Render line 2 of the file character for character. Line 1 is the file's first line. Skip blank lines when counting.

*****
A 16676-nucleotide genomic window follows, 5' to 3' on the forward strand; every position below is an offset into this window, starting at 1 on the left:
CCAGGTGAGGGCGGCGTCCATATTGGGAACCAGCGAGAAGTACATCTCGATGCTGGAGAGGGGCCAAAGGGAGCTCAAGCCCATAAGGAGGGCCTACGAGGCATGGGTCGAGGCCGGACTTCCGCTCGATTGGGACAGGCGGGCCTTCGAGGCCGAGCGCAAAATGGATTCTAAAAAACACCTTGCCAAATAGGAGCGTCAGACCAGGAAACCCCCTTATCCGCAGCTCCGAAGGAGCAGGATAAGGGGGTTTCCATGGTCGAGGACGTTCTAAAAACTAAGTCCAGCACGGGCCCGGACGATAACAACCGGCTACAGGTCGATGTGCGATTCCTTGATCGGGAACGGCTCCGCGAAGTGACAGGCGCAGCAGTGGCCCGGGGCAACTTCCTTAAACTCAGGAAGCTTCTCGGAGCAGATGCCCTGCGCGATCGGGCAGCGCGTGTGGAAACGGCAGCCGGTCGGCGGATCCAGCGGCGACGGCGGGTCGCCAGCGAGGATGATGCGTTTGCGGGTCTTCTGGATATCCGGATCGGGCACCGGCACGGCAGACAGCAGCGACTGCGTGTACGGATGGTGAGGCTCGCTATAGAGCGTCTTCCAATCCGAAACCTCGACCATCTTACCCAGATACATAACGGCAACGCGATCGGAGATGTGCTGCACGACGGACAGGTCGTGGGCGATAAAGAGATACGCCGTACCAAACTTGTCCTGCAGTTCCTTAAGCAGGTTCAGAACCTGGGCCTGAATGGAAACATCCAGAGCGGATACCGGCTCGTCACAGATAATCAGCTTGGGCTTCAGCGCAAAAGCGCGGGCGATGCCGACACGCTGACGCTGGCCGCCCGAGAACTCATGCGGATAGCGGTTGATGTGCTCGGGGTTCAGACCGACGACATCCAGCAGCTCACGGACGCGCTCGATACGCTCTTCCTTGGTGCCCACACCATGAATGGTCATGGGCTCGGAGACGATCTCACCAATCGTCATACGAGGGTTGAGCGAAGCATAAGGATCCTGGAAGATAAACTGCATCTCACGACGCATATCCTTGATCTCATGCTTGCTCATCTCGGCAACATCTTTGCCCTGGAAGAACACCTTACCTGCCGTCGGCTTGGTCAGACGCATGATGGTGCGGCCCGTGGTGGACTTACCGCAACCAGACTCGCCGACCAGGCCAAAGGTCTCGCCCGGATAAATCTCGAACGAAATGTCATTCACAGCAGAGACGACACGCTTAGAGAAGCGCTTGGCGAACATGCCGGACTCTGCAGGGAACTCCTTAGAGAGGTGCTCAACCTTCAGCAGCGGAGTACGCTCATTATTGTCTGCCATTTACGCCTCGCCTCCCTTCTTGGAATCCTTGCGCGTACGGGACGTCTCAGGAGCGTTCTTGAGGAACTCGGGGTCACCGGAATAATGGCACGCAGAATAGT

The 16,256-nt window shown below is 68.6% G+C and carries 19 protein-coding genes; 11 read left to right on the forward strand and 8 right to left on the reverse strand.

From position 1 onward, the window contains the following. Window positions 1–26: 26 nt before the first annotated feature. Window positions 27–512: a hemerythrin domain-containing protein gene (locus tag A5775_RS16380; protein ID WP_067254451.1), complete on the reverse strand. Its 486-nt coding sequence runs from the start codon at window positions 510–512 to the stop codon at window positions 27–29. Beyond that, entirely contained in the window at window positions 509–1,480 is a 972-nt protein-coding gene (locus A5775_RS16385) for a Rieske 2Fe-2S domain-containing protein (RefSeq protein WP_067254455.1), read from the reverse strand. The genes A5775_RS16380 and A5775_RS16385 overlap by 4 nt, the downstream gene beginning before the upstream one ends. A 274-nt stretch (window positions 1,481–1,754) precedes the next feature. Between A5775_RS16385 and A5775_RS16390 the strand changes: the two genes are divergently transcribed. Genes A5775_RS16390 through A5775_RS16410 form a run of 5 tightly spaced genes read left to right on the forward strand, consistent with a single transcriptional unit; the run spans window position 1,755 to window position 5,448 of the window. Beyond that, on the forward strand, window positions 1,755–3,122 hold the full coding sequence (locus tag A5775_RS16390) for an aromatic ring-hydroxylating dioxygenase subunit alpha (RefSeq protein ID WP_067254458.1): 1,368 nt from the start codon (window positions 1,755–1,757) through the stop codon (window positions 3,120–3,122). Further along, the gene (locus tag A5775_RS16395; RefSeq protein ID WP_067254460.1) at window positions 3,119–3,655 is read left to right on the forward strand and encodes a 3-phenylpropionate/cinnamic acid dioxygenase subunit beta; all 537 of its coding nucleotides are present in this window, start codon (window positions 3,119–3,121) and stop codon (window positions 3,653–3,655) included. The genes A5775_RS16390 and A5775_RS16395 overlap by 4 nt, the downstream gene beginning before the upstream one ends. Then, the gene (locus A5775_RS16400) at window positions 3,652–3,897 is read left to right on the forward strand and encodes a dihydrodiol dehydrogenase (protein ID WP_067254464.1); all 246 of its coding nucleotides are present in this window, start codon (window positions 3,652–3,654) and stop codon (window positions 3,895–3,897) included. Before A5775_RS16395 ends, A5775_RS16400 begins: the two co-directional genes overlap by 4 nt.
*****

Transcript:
CCAGGTGAGGGCGGCGTCCATATTGGGAACCAGCGAGAAGTACATCTCGATGCTGGAGAGGGGCCAAAGGGAGCTCAAGCCCATAAGGAGGGCCTACGAGGCATGGGTCGAGGCCGGACTTCCGCTCGATTGGGACAGGCGGGCCTTCGAGGCCGAGCGCAAAATGGATTCTAAAAAACACCTTGCCAAATAGGAGCGTCAGACCAGGAAACCCCCTTATCCGCAGCTCCGAAGGAGCAGGATAAGGGGGTTTCCATGGTCGAGGACGTTCTAAAAACTAAGTCCAGCACGGGCCCGGACGATAACAACCGGCTACAGGTCGATGTGCGATTCCTTGATCGGGAACGGCTCCGCGAAGTGACAGGCGCAGCAGTGGCCCGGGGCAACTTCCTTAAACTCAGGAAGCTTCTCGGAGCAGATGCCCTGCGCGATCGGGCAGCGCGTGTGGAAACGGCAGCCGGTCGGCGGATCCAGCGGCGACGGCGGGTCGCCAGCGAGGATGATGCGTTTGCGGGTCTTCTGGATATCCGGATCGGGCACCGGCACGGCAGACAGCAGCGACTGCGTGTACGGATGGTGAGGCTCGCTATAGAGCGTCTTCCAATCCGAAACCTCGACCATCTTACCCAGATACATAACGGCAACGCGATCGGAGATGTGCTGCACGACGGACAGGTCGTGGGCGATAAAGAGATACGCCGTACCAAACTTGTCCTGCAGTTCCTTAAGCAGGTTCAGAACCTGGGCCTGAATGGAAACATCCAGAGCGGATACCGGCTCGTCACAGATAATCAGCTTGGGCTTCAGCGCAAAAGCGCGGGCGATGCCGACACGCTGACGCTGGCCGCCCGAGAACTCATGCGGATAGCGGTTGATGTGCTCGGGGTTCAGACCGACGACATCCAGCAGCTCACGGACGCGCTCGATACGCTCTTCCTTGGTGCCCACACCATGAATGGTCATGGGCTCGGAGACGATCTCACCAATCGTCATACGAGGGTTGAGCGAAGCATAAGGATCCTGGAAGATAAACTGCATCTCACGACGCATATCCTTGATCTCATGCTTGCTCATCTCGGCAACATCTTTGCCCTGGAAGAACACCTTACCTGCCGTCGGCTTGGTCAGACGCATGATGGTGCGGCCCGTGGTGGACTTACCGCAACCAGACTCGCCGACCAGGCCAAAGGTCTCGCCCGGATAAATCTCGAACGAAATGTCATTCACAGCAGAGACGACACGCTTAGAGAAGCGCTTGGCGAACATGCCGGACTCTGCAGGGAACTCCTTAGAGAGGTGCTCAACCTTCAGCAGCGGAGTACGCTCATTATTGTCTGCCATTTACGCCTCGCCTCCCTTCTTGGAATCCTTGCGCGTACGGGACGTCTCAGGAGCGTTCTTGAGGAACTCGGGGTCACCGGAATAATGGCACGCAGAATAGT